Loving God When You Don’t Feel Like It

We’re taught, in today’s world, to seek what makes us happy. To do what we truly love. “Choose a job you love and you will never work a day in your life!” the entrepreneur-coach will promise––and too often we buy into these smiling lies in the pursuit of happiness.

While that may be a small thing that we may simply have to learn as life throws work our way, a real problem begins when we think that our Christianity should work like this. “Choose to love God and serving Him will never feel like work!”  With this attitude, we will inevitably find ourselves frustrated and unmotivated when we aren’t “feeling” it. Doubts about our true purpose and passion begin to creep into our mind:

  • Shouldn’t what we love never seem like a chore?
  • Shouldn’t what we are passionate about never feel like work?
  • Shouldn’t we always feel love for Him?
  • What does it really say about me if I’m not “feeling it” right now? 
  • Can I even really be in love with God if I don’t feel like keeping His commandments, when He said so clearly, If you love me, keep my commandments” (John 14:15)?
  • Should I even continue to show up if I’m not feeling completely in love? 

It’s true, we love Christ, and that is why we do this “job”. Christianity is our occupation––to be more like Christ is our life’s work, goal, and aim––and it should be our number one passion. 

“I […] beseech you that you walk worthy of the vocation wherewith you are called” (Ephesians 4:1)

Yet, while we may be tempted to believe that we must then always enjoy doing as God asks and always be 100% of fire with the idea of doing His will, the truth is (and anyone who has truly pursued a passion of theirs knows the truth): When you work at what you love, sometimes it is going to be hard work. 

The thing is, loving God is more about putting Him first always than about how you are currently feeling.

Too often, we get this all backwards: we think that the feeling is what makes us pleasing, more so than what our priorities are. We have a tendency to let our feelings dictate our priorities. I think this attitude is one big reason why we struggle so much with the decision to seek and follow God.

Too often we think, “I don’t *feel* like studying/ praying/ serving/ sacrificing/ loving that person/ keeping “x” commandment, so I won’t.” Perhaps we don’t realize we are thinking this way––we certainly don’t talk this way (at least I hope you don’t!)––but the truth is that your priorities speak more to where your true love and conviction lies than what you say or think that you do.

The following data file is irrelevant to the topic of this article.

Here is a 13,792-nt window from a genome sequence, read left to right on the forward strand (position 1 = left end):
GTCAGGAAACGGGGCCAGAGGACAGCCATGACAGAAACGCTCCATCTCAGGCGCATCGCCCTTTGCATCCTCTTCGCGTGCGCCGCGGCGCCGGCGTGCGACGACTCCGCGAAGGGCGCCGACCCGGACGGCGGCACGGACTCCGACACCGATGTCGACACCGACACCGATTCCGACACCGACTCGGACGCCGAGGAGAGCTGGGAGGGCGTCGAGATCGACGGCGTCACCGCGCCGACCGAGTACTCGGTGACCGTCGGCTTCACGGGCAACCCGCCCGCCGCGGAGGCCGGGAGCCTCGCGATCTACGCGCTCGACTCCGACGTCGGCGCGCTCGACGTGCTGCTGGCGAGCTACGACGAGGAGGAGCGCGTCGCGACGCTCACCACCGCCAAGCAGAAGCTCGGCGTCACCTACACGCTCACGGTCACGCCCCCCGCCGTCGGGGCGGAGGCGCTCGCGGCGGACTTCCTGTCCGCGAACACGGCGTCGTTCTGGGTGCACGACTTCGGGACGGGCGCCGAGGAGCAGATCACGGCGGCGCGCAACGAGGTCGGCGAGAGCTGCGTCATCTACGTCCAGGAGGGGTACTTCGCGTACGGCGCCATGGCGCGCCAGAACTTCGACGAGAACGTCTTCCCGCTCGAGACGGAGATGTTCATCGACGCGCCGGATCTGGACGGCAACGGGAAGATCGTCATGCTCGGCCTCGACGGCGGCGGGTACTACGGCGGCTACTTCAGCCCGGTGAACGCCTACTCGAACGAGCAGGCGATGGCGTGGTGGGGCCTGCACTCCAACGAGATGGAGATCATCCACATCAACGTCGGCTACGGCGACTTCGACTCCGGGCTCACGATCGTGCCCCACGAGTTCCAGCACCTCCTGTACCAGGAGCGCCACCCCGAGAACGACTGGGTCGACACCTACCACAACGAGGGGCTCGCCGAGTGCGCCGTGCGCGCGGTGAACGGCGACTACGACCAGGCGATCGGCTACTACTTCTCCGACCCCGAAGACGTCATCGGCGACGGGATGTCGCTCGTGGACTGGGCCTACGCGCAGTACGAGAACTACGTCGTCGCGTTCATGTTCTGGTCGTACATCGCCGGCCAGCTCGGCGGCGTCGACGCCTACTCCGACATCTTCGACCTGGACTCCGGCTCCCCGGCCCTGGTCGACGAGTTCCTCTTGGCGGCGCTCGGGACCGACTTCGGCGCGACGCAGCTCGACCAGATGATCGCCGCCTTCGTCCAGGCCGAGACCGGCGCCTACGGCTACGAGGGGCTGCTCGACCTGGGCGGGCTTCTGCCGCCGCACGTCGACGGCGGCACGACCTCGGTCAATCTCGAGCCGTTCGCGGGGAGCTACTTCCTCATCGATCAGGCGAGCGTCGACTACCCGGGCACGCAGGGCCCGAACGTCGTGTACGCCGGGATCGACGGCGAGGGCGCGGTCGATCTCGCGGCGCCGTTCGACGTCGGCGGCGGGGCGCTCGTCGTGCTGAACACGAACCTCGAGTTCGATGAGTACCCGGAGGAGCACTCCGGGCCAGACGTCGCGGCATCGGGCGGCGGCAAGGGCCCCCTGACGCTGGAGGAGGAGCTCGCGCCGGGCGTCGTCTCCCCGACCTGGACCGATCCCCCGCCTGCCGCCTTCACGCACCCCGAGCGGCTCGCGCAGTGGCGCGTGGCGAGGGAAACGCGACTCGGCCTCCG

The problem when we let our feelings guide us and decide whether we are pleasing to God is this: we can’t always control our feelings. Feelings of intense anger, sorrow, and disappointment come our way and we can do nothing to control their coming. What we can control, however, is our daily habit of seeking Him. Do I seek Him in sorrow? In pain? In anger? Do I continue to seek Him despite how I might be tempted to feel about Him? The Bible (especially the Psalms) is full of faithful men and women who sought Him in their darkest times––despite doubts, fears, and depression. God gave inspiration to these outpourings because He wants us to act in the same way. 

Be angry, depressed, anxious, doubtful, or fearful and sin not––instead, seek Him. Don’t let the day end without bringing your petitions before Him––and don’t let opportunities pass you and priorities fail because of how you feel. A genuine love for Christ means that we will choose to seek Him above all else––even when we don’t feel like it.

It is choosing to talk to Him first, consulting His will first, and always placing the worship and work involved with seeking Him first that will show more about what we love than any inward jolts of happiness we may feel.

And of course, when we make seeking and serving Him a priority, then we will find ourselves beginning to grow and feel an incredible love for Him. There’s no doubt that a life lived in the light of Christ will result in that––but we must realize that as that love ebbs and flows over our walk of faith, it is our priorities that must remain constant. It is our priorities that show where our true love and allegiance lies.

Love is more about priority than feeling, more about life-time commitment than momentous acts of service, and far more about actions than words. Choosing God first––placing Him before and above everything and everyone else, every day––is what we are called to.

“But seek first the kingdom of God, and his righteousness; and all these things shall be added unto you” (Matthew 6:33)

How would your life look different if you lived with this thought in the front of your mind with every decision you made? Perhaps it’s time to see how you can make your life look exactly like that.

I pray that you choose today to commit your heart, mind, soul, and strength to Him––and that you learn to show that He is your number one commitment by making Him your first priority.

Even (and especially) when you don’t feel like it.

In Him,

Chantelle Marie Swayne

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